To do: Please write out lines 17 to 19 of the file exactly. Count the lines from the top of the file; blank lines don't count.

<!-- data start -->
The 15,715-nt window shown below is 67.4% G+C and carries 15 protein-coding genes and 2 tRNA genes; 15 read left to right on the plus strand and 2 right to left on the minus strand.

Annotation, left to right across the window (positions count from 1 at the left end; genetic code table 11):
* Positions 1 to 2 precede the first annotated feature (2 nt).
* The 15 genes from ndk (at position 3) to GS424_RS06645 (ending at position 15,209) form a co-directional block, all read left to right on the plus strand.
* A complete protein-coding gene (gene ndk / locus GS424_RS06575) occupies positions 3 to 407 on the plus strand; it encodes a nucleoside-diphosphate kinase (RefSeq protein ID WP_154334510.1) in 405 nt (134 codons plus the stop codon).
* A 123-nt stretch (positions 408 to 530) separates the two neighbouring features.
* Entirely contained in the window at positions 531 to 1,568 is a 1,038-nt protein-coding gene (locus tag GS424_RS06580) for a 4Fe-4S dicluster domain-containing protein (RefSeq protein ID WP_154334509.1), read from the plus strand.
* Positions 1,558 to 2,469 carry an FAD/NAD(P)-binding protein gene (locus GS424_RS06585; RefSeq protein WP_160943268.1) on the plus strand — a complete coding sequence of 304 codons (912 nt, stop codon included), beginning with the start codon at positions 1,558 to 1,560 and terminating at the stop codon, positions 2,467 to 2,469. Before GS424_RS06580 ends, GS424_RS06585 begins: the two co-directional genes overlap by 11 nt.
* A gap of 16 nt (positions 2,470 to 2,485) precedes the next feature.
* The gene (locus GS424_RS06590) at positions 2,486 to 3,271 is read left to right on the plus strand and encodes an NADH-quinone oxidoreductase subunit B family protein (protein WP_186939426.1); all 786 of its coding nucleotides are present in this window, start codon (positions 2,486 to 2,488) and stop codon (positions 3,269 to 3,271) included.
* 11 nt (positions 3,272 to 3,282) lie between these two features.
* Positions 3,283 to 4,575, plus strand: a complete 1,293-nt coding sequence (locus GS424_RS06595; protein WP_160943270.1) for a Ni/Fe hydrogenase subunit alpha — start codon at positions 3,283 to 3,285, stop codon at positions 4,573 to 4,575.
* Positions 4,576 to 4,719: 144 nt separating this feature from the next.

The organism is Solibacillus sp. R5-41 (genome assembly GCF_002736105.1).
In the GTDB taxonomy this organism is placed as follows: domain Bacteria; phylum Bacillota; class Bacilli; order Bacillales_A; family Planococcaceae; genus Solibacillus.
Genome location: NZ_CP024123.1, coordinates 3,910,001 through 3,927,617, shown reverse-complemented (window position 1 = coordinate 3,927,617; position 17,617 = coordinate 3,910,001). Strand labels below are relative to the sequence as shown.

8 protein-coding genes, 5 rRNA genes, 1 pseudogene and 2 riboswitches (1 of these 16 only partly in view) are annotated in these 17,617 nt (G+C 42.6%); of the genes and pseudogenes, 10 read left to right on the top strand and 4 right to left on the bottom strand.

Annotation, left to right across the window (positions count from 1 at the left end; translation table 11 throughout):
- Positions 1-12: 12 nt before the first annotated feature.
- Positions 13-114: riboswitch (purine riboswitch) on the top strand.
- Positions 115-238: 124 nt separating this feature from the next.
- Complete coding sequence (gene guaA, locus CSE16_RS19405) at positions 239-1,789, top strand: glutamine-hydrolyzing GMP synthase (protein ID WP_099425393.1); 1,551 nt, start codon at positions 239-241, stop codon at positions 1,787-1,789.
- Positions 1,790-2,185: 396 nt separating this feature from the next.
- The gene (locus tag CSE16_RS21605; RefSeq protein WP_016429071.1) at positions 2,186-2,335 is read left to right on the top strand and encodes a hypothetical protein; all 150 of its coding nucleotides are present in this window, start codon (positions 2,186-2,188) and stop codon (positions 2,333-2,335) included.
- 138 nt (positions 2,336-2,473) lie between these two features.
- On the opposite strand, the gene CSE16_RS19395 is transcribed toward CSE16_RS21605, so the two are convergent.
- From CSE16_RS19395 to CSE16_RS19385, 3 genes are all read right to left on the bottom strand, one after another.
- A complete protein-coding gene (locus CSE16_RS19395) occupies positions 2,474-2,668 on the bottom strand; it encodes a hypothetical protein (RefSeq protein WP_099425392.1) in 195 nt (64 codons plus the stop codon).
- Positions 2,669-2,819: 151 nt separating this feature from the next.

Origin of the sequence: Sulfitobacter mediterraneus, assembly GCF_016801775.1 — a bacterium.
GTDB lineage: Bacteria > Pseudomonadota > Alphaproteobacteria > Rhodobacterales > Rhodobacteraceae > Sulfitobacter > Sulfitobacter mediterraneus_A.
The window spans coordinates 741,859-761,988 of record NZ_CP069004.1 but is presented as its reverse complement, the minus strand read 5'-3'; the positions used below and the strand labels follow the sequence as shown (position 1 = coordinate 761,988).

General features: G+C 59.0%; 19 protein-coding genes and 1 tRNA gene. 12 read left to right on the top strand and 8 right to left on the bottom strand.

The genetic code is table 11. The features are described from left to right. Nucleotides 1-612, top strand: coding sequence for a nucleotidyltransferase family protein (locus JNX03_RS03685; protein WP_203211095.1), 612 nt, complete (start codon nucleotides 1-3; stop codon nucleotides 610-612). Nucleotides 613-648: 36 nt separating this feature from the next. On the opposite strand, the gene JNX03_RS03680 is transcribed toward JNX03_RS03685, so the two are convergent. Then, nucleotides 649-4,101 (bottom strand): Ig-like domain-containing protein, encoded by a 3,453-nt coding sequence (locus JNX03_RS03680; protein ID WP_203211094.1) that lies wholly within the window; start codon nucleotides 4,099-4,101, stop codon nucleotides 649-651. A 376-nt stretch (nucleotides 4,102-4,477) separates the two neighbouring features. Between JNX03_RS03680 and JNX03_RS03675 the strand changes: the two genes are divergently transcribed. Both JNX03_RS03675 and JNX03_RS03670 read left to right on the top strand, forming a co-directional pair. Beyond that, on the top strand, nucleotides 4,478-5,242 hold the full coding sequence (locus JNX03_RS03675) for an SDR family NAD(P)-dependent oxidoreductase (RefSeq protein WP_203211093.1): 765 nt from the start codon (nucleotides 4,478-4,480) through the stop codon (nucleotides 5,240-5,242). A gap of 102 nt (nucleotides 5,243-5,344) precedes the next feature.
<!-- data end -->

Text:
8 protein-coding genes, 5 rRNA genes, 1 pseudogene and 2 riboswitches (1 of these 16 only partly in view) are annotated in these 17,617 nt (G+C 42.6%); of the genes and pseudogenes, 10 read left to right on the top strand and 4 right to left on the bottom strand.

Annotation, left to right across the window (positions count from 1 at the left end; translation table 11 throughout):
- Positions 1-12: 12 nt before the first annotated feature.